What motivates you, today, to do what is needed for your sanity and serenity? Do you hold yourself accountable, or are you better off with a helper? If you find yourself regretting the past, how do you intentionally return to gratitude for today?

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See my post from 2/4 for information on the Now What? workbook, now available for $12.95 as a PDF I send you via email, or $19.95 for a spiral bound copy I mail to you.

Wednesday, February 16, 2022

What you think of me is none of my business

After reading him last week's post, my husband thought it important to note that "Jeopardy" is my favorite (and only) game show, lest someone mistakenly think I watch Wheel of Fortune or some other drivel (ha! my judgement). I've watched Jeopardy regularly since 7th grade, when I was literally laid up for three weeks, flat on my back with pneumonia. It was a mid-day show back then, and I played along with pencil and paper to record my "wins," contributing to an internal storehouse of trivia. I don't know a lot about anything, but I do know a little about a lot (though I will admit for the category 1985, I zero'd out, nil, nada. I got sober in January, 1986 and still couldn't tell you a thing that happened in '85).

So does it matter what people think about my TV viewing habits? It probably did, in the past. There was a time I wouldn't leave the house without being fully made up and would never go grocery shopping in sweats. I was petrified to speak in a meeting, paralyzed by the bondage of self - I want your attention, but please don't look at me.  

Growing up, and well into my 30's (and beyond??) I cared what you thought - about how I looked, how I acted, how I was in the world. Much of that was likely the normal adolescent developmental stage of the "imaginary audience" where we think everyone is paying attention to us. And, when we start drinking at 12, 13 or 14, we can get stuck there. So, yeah, I came into the rooms of recovery more concerned than I needed to be about what you thought of me, until I came to realize, many of you felt the same. I'll never forget the guy, who before my first AA dance, told me not to worry because I'd be in a room full of self-centered alcoholics who wouldn't be paying any attention to me. What a relief! 

When I felt hollow inside, the outside was all I had to offer, but somewhere along the line (thank you Steps, therapy, and meetings galore), I got to the place where my insides and outsides matched. I no longer had to look a certain way to mask my insecurities - not that they weren't still there, but as I learned and grew through the Steps, I understood it was my character that mattered more than whether or not I had on mascara.

On another note, do any of you who were raised on the 3rd edition, remark, when you notice the clock at 4:49, "Acceptance!"? I love how the principles and sayings and catch phrases have become a part of who I am, my operating instructions and guides. In early recovery I could use the word, "acceptance" in a sentence, but until I put the principle of surrender into action, it was just a word. I can still struggle with remembering to level the playing field by accepting what is going on - not liking or approving but acknowledging what is. Only then can I apply the Serenity Prayer to determine what is mine to change and when to simply move on.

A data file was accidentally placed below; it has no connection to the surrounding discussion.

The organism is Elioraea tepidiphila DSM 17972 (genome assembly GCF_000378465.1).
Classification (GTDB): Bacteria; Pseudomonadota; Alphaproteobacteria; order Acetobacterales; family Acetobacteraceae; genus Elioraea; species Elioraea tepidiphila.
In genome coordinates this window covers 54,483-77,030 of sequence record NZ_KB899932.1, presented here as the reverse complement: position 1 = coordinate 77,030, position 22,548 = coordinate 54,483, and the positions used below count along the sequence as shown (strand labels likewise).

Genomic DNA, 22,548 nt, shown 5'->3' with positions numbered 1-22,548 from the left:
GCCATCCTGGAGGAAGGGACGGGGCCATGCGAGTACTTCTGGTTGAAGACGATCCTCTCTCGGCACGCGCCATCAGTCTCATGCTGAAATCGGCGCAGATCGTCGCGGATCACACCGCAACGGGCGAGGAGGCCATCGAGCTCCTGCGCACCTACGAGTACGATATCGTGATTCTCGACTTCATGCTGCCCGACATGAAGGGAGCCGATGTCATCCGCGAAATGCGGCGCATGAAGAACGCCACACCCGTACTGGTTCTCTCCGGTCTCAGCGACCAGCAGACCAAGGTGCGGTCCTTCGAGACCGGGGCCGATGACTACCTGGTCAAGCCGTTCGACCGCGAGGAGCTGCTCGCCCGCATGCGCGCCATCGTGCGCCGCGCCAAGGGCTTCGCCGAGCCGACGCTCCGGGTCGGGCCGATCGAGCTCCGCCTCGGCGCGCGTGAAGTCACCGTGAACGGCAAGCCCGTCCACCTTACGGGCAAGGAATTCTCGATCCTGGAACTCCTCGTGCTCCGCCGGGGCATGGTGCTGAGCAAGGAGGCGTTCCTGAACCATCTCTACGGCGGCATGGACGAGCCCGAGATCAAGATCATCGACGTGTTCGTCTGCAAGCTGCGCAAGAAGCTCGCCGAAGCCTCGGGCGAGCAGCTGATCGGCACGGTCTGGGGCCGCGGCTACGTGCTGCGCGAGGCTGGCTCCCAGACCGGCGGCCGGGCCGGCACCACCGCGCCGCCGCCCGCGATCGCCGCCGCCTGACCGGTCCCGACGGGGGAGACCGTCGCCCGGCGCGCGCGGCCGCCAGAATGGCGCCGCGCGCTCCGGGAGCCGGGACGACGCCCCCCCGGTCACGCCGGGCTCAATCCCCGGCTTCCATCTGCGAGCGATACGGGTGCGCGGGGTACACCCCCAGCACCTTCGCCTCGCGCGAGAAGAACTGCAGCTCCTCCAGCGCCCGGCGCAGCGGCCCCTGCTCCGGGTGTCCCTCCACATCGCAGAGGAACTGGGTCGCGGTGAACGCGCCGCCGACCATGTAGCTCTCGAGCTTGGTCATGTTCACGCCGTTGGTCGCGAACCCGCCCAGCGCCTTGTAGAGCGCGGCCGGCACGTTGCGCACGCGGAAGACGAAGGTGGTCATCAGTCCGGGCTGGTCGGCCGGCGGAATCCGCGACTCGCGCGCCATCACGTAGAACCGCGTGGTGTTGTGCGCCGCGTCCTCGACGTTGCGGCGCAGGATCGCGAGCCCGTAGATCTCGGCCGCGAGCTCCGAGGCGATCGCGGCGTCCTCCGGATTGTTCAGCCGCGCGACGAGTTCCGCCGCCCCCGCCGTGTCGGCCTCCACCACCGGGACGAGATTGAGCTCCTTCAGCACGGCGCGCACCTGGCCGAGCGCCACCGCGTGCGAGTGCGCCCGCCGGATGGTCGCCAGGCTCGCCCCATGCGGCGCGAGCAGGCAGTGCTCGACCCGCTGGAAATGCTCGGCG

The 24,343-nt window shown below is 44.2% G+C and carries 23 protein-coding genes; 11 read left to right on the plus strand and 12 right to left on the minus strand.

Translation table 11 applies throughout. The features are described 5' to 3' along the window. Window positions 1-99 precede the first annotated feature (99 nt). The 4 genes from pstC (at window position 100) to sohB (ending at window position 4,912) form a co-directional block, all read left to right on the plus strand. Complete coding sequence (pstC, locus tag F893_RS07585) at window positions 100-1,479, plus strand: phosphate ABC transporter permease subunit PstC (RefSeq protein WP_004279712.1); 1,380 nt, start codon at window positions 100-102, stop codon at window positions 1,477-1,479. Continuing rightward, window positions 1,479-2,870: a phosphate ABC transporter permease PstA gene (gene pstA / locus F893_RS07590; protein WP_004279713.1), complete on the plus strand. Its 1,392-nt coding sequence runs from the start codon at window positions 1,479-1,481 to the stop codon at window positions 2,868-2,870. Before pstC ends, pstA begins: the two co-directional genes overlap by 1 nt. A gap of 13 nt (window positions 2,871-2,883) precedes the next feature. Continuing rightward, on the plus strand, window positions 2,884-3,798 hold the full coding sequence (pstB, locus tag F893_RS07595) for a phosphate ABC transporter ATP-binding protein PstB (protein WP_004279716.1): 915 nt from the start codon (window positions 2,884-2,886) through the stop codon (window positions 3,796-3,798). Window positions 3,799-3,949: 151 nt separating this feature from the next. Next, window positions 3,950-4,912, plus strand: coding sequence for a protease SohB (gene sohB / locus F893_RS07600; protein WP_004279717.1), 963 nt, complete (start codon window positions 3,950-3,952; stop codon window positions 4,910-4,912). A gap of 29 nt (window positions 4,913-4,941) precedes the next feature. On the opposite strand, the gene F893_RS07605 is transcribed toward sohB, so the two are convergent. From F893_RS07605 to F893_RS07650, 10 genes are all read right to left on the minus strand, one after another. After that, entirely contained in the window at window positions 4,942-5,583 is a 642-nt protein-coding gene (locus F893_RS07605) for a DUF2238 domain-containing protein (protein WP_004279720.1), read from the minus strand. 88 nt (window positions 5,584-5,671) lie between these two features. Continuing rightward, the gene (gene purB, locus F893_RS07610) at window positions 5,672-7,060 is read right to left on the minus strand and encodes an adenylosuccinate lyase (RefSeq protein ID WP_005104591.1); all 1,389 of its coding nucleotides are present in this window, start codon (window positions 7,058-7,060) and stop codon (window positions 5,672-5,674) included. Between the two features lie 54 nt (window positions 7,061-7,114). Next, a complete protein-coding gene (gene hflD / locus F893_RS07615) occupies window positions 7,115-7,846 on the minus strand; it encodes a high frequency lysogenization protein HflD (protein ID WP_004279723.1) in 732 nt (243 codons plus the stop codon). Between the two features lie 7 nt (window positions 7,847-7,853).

And I continue to have my mind blown by how we live this thing called recovery. In a Step 6 meeting last night, my brain made a synaptic connection between "fully conceded to our innermost selves," and the directive "were entirely ready..."  Sometimes the absolutes in the first 164 pages can slip by me. "Entirely ready," yeah, yeah. "Admit powerlessness," okay, okay. Can't we just get on with it? Sure, I can go through the motions, but the act of standing on the edge of a cliff and saying, "Alright! I surrender!" takes a conscious effort, lest I slip back to the perceived comfort of hanging on tightly to old ideas of safety and security. Those old ideas are my ideas, and some are pretty entrenched by now, but I love and appreciate when I read a sentence or hear a phrase in a new way.  

How has, "What you think of me is none of my business," entered your psyche? Does that apply more at some times than others? When the bondage of self strikes, how do you breathe into acceptance of yourself in all your perfectly imperfect-ness? What might you be battling to accept today? How can you remember your powerlessness in order to bring you closer to serenity?

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See my post from 2/4 for information on the Now What? workbook, now available for $12.95 as a PDF I send you via email, or $19.95 for a spiral bound copy I mail to you.

Wednesday, February 9, 2022

Step Two

 In The Seekers Guide, Elizabeth Lesser writes "The secret in life is enjoying the passage of time... Experiment with letting go into the mystery... You don't really know where it's all going anyway, so why not relax and experience the ride!"